Additionally, members discussed remaining appointments. Clerk-Treasurer Andrew Rowe will serve as the town representative for Kankakee-Iroquois Regional Planning Commission and Wendy Hoppe volunteered to serve on the Rail Road Committee. Continue reading
During the North Judson Town Council meeting last night, board members approved an ordinance establishing a cumulative railroad revenue fund for future payments from the railroad company and to transfer the money from the existing railroad capital improvement fund.
In the settlement agreement between the Town of North Judson and Chesapeake and Indiana Railroad Company (CKIN), it was arranged that the town will receive quarterly payments from the railway operator based on and coinciding with railroad traffic. A fund needed to be established in order to put those payments somewhere under the new agreement. Continue reading
An attempt by the Chesapeake and Indiana Railroad Company (CKIN) to force the town of North Judson to sell its rail line has been rejected by the Surface Transportation Board.
CKIN operated the short-line railroad under an arrangement with the town for 10 years. Their agreement also allowed the North Judson-based Hoosier Valley Railroad Museum to operate excursion trains on the line. Continue reading
North Judson residents will have one more chance to weigh in on a proposed community center prior to the submission of a grant application for the project. A public hearing is scheduled tonight at 6 p.m. at the town hall. The grant application is due Friday. Continue reading
The North Judson Clerk-Treasurer’s Office and Water Department are settling into their new space. The town offices are now located in the former bank building at 310 Lane Street. First Farmers Bank and Trust donated the structure to the town last year. Continue reading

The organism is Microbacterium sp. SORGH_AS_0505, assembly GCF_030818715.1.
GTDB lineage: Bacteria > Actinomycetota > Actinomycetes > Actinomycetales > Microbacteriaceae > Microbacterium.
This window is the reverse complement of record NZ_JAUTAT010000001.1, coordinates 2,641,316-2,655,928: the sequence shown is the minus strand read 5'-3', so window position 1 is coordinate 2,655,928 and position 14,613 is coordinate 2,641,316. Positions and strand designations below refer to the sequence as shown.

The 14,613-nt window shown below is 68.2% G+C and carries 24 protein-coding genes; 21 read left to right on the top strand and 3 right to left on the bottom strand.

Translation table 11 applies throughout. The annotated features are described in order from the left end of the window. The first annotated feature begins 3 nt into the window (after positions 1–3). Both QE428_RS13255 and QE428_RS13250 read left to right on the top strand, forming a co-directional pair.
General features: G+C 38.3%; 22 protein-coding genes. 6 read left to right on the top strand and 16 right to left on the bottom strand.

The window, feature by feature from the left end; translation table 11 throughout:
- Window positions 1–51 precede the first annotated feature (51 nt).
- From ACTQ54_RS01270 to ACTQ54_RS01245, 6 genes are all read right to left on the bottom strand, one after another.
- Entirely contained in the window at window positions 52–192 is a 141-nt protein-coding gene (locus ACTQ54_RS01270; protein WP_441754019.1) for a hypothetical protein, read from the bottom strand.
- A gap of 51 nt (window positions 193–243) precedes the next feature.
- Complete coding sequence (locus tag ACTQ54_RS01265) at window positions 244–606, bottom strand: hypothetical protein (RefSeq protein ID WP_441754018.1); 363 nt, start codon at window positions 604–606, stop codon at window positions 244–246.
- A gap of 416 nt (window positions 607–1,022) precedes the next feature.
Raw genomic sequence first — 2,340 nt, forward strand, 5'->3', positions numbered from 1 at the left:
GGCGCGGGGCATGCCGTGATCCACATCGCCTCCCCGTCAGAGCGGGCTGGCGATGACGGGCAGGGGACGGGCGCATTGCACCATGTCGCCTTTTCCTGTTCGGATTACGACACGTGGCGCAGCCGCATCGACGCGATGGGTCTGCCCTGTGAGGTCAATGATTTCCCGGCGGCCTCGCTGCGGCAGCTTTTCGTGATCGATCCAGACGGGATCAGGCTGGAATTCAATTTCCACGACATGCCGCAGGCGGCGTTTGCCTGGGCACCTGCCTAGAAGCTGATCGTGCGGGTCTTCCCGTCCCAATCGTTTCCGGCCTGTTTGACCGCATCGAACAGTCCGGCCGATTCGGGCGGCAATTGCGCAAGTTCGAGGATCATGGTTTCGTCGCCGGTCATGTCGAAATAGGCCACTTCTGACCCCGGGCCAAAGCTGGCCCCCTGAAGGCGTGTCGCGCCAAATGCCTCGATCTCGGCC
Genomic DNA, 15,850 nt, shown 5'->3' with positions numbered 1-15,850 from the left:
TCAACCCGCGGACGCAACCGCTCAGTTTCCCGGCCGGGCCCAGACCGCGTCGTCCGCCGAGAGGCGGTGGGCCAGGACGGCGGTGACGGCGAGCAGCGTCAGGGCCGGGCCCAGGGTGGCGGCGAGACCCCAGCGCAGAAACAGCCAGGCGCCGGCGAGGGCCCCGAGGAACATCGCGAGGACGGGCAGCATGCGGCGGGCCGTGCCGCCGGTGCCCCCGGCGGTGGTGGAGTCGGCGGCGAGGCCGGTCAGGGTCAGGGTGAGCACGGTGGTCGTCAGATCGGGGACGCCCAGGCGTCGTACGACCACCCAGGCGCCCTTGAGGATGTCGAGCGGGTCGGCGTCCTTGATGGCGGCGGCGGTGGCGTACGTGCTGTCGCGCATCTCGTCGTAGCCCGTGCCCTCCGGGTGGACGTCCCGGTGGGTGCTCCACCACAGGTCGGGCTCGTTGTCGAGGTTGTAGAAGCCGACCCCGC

The Town of North Judson has more than half of the matching funds needed for an INDOT Transportation Enhancement Project Grant. They’ve applied for $512,066 from the state to replace railroad ties along the town’s rail line. A 20-percent local match of 102,413.20 is required.
During this week’s town council meeting, Hoosier Valley Railroad Museum Secretary and Railroad Committee Advisory Member Mark Knebel presented a check to the town from HVRM for $51,015 toward the match and some supplemental work. The town of North Judson has also received $15,000 from the Starke County Economic Development Foundation towards the local match. Continue reading
The combination of temperatures below freezing and sub-zero wind chills means an increased likelihood of frozen pipes unless precautions are taken. These include leaving cabinet doors under kitchen and bathroom sinks open so warm air can circulate around pipes and insulating them with foam rubber or fiberglass insulation sleeves or wrapping. Both can be purchased at a hardware store, or a plumber can do it for you. Cracks in outside walls or foundations should also be caulked to keep cold air away from pipes. Also skirting around mobile homes that is missing or has fallen off should be replaced to keep cold air from circulating under the dwelling. Continue reading
Spring brush pickup is scheduled this week in North Judson. Brush piles need to be placed along the edge of the alleyway by 7 a.m. on Monday, May 5. Residents who do not have an alleyway should pile their brush along the street curb. This pickup is for brush only, not for leaves. Utility crews will not be able to return once they finish picking up brush on a particular street or from an alley. Residents are welcome to haul brush, grass and leaves to the town dump site. The key is available at the town water department office during business hours, which are 8 a.m. until 4 p.m. Monday through Friday. The office closes for lunch from noon until 1 p.m. daily.
The Town of North Judson reminds residents and business owners to let water run constantly in a stream about the diameter of a pencil whenever temperatures are below 32 degrees. This helps keep water meters and pipes from freezing. Town utility crews have responded to several frozen pipe and meter calls, and in most cases water had not been left running. Town officials say the first call is a courtesy, but there is a charge of $100 for the second call. Fees are even higher for third and subsequent calls.